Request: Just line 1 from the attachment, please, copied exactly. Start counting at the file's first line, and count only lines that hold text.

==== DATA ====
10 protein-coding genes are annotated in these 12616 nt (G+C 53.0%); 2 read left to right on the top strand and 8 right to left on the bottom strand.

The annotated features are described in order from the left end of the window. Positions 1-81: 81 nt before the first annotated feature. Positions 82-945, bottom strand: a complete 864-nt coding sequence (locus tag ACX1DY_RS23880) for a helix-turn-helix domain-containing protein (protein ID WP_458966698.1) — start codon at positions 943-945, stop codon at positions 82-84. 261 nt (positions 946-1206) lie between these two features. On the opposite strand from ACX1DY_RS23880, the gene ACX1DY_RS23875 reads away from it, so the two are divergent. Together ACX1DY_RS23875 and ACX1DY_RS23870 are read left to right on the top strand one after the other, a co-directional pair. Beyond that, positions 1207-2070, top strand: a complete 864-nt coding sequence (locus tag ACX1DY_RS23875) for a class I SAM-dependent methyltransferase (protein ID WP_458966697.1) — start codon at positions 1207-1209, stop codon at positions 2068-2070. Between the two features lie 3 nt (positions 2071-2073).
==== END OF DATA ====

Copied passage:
10 protein-coding genes are annotated in these 12616 nt (G+C 53.0%); 2 read left to right on the top strand and 8 right to left on the bottom strand.